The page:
May 2 Update: This combined sewer overflow (CSO) advisory has expired 48 hours after the overflow ended or at about 4:00 p.m. May 2.
May 1 Update: The CSO started at 3:33 p.m. and ended at 3:40 p.m on April 30. The total volume of the overflow was an estimated 4,080 gallons. The public is advised to avoid contact with the river for 48 hours after the CSO has ended because of increased bacteria in the water.
Heavy rains led to a combined sewer overflow (CSO) to the Willamette River from an outfall located between the Cathedral Park Boat Ramp and St. Johns Bridge. The overflow began around 4:30 p.m. The volume of combined sewage that reached the river is unknown at this time. Avoid contact with river water downstream of this location.
During an overflow and for 48 hours afterward, the public is advised to avoid contact with the river because of increased bacteria in the water. The river’s water quality is safe for recreation during all other times.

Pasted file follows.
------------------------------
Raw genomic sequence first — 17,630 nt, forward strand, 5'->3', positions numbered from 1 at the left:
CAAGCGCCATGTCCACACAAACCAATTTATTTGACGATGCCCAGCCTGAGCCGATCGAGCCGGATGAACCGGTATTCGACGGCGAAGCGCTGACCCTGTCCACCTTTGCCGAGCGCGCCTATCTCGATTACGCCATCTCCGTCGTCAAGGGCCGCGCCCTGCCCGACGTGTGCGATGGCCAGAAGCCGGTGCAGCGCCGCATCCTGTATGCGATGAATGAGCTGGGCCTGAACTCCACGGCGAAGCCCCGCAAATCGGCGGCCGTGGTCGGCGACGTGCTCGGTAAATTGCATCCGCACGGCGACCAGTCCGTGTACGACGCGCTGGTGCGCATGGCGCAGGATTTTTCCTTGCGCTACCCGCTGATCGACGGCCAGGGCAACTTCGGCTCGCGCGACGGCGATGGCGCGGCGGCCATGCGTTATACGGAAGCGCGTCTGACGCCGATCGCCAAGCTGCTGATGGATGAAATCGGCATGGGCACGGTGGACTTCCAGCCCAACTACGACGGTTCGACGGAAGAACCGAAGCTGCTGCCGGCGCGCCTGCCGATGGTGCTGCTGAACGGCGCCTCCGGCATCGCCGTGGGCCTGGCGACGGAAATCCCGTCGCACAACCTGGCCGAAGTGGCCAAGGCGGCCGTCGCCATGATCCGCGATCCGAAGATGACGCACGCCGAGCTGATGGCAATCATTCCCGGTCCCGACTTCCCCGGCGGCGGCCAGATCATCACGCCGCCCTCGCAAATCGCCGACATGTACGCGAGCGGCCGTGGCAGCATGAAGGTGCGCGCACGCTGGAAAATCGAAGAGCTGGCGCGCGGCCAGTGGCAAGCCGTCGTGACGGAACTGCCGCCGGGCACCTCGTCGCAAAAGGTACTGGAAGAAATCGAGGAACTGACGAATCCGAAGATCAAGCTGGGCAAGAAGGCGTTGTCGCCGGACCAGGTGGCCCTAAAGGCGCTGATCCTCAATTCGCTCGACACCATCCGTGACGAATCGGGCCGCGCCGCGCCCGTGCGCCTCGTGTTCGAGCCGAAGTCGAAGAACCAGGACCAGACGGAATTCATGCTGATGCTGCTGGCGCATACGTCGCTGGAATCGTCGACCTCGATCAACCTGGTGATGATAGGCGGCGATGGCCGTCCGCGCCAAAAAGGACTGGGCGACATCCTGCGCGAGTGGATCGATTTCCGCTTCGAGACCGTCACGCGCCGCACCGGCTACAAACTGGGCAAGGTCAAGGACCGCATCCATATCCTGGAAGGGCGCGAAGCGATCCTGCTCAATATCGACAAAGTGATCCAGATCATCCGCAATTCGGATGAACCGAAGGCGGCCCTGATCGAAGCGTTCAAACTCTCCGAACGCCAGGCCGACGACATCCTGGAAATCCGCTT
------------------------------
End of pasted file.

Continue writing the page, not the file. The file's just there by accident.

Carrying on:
A CSO is about 80 percent stormwater and 20 percent sewage.
CSOs are rare and can occur during periods of heavy rain or snowfall.
Since completing the Big Pipe project in 2011, the 20-year $1.4 billion program to reduce overflows, the number of CSOs has dropped by 94 percent to the Willamette River and 99 percent to the Columbia Slough.
Before the project, CSOs occurred to the Willamette River from multiple outfalls an average of 50 times a year, with some instances lasting days. Today, overflows occur an average of four times per winter season, and once every three summers.
The Big Pipe system refers to a series of improvements, from disconnecting downspouts on homes to allow rainwater to be absorbed naturally in the ground to the construction of big pipes on both sides of the river and along the slough to store and convey large quantities of flows to the Columbia Boulevard Wastewater Treatment Plant.
Find out more about the Big Pipe and CSOs.
Follow updates on Twitter @BESPortland.
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Environmental Services is Portland’s sewer and stormwater utility. We protect public health and our environment by collecting and recovering resources from the city’s wastewater, managing stormwater, and restoring and protecting Portland’s rivers, streams, and watersheds. portland.gov/BES/news